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UBC Reports | Vol. 49 | No. 5 | May 8, 2003

Single Mom Succeeds with Her Son’s Love and Support

His medical condition led her into Nursing.

By Michelle Cook

Tackling tough assignments can be a lot easier if you’ve got a study buddy. For Nursing student and single mom Tamsin Morgana, that buddy was her 8-year-old son Alec.

“We did our homework together,” Morgana says. “He would give me advice when I was having a tough time and he knew I was overwhelmed. And he’d draw me pictures.”

Alec’s support means a lot to Morgana, 40, because if it weren’t for him, she might not have left a successful career in sales and marketing to go back to school.

Alec was born with a congenital heart defect and has survived two-open heart surgeries. Today, he is a healthy, active tennis and violin player and a budding artist who produced artwork to encourage many of Morgana’s fellow students. Although Morgana’s parents are both health professionals (her mother is a nurse and her father, Ted Allen, is a UBC Clinical Professor of Medicine Emeritus), it was her experience dealing with her son’s medical condition that opened her eyes to the vocation of nursing.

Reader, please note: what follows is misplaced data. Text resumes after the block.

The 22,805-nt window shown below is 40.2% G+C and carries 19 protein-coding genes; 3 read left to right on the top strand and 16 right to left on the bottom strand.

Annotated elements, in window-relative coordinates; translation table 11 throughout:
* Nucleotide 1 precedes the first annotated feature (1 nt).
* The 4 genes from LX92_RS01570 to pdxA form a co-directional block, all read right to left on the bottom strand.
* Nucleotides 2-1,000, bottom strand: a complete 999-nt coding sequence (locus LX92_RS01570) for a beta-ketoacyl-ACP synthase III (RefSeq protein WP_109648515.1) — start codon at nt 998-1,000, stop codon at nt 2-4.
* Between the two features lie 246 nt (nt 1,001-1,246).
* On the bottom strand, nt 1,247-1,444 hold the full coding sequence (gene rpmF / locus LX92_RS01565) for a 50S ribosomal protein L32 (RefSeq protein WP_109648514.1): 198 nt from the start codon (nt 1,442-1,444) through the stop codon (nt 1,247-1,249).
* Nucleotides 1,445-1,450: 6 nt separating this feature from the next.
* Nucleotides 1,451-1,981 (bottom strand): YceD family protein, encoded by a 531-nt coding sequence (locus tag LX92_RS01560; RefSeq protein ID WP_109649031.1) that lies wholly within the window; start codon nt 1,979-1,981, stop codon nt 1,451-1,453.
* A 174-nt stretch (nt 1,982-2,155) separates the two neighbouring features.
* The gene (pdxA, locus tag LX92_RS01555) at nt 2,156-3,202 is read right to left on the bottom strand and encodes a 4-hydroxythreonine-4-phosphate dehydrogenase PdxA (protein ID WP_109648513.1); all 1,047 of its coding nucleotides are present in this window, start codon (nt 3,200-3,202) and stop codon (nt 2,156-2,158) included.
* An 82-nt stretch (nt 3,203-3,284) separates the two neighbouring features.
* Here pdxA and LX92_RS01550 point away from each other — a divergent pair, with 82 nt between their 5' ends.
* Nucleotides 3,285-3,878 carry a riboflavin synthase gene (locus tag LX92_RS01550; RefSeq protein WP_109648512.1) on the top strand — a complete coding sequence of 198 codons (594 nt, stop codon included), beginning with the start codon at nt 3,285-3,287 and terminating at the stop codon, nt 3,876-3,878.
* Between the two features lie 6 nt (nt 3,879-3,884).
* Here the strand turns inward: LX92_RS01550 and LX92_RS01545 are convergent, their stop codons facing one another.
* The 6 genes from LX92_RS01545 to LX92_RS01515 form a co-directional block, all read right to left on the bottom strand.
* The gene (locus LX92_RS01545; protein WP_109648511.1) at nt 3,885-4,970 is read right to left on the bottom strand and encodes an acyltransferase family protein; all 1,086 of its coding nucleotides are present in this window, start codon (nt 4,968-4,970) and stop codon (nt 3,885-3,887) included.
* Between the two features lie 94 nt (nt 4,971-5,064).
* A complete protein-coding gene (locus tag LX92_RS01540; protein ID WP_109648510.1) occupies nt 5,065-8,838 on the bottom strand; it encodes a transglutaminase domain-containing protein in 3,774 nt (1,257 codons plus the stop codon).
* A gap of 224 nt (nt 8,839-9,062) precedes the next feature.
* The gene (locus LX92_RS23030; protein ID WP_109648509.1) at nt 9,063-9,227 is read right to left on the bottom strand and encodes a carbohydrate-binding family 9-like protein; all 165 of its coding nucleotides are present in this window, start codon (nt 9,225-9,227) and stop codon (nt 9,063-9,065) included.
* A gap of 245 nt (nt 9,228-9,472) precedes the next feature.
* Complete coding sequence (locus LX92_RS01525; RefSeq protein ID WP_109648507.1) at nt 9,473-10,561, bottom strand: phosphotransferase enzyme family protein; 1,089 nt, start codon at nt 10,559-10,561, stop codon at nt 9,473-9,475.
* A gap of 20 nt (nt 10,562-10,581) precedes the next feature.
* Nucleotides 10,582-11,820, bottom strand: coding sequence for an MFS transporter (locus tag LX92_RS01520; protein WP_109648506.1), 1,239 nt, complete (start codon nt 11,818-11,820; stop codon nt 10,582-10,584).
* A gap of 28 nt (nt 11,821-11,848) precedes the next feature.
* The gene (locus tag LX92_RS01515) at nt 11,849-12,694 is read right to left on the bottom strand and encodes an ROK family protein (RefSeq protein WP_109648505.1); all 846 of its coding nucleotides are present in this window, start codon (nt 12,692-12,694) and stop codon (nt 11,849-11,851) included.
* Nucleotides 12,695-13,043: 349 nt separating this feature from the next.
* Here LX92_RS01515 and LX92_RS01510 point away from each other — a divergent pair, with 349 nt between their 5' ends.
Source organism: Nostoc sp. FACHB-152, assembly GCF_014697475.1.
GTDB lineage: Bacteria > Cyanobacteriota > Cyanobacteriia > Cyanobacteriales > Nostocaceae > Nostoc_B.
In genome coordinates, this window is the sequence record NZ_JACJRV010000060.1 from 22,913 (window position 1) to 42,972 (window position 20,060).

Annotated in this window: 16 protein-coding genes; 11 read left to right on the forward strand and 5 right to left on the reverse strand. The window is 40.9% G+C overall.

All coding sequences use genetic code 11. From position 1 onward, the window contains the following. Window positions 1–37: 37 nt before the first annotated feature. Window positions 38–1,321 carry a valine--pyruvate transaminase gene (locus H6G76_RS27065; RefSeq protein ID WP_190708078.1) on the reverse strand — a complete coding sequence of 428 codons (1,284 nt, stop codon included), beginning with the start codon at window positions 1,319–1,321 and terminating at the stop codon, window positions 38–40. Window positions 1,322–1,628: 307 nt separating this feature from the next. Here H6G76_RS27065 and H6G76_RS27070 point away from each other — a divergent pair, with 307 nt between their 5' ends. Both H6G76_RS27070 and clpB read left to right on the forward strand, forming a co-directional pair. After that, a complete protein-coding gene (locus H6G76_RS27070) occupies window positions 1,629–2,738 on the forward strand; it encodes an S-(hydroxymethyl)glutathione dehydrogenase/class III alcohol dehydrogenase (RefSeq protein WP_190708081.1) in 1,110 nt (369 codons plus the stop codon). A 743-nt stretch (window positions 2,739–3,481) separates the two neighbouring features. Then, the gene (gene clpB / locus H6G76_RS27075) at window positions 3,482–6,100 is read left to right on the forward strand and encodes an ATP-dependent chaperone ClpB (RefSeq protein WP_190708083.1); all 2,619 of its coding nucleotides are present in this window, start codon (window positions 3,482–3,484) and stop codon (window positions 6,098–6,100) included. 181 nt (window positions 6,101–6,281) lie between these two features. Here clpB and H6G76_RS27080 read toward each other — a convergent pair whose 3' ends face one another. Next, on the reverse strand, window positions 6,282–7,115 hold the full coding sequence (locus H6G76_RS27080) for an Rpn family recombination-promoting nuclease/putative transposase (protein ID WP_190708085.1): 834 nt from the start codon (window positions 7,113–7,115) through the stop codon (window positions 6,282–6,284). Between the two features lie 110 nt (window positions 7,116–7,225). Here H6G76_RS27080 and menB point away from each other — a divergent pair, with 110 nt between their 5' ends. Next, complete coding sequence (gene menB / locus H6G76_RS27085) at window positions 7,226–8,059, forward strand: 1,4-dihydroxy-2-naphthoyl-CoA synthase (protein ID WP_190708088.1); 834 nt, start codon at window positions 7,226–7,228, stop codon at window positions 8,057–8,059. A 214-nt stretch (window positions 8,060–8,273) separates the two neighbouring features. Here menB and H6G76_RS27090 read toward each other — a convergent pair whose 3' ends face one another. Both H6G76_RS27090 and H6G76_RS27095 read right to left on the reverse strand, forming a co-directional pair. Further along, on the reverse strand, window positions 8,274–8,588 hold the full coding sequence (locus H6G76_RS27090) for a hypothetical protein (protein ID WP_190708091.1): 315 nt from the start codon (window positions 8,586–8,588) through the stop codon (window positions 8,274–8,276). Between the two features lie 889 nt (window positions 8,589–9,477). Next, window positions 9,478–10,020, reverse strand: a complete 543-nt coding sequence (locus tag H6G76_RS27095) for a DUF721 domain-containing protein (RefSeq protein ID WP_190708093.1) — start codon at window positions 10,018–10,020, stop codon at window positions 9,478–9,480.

“I saw it as more meaningful, quality work where you’re helping people and giving back to the community,” Morgana says. “Everyone said I was crazy, and I saw there were problems in nursing, but it didn’t scare me.”

What also attracted her to nursing was the possibility of more stability than what the local marketing industry offered, and more flexible work hours that would allow her to spend more time with her son. The two-year multiple-entry nursing program offered by the Faculty of Applied Science also gave her a chance to expand her skills.

Morgana says returning to school as a mom and mature student was an intimidating and often nerve-wracking adventure that put her time-management skills to the ultimate test, but she credits her family and son for helping her to make it through.

During her practicum, Morgana worked in community health and found a niche where she could combine her new and old career skills. The field focuses on prevention and promotion campaigns and, after she graduates, Morgana hopes to continue working as a children and youth community nurse visiting schools and clinics throughout Vancouver to provide health care, information and access to resources.

“Community health nursing is about getting out there and meeting people and helping them to meet their goals and needs,” Morgana says.

She’s also looking forward to having more free time to play with her study buddy, Alec.

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Last reviewed 22-Sep-2006

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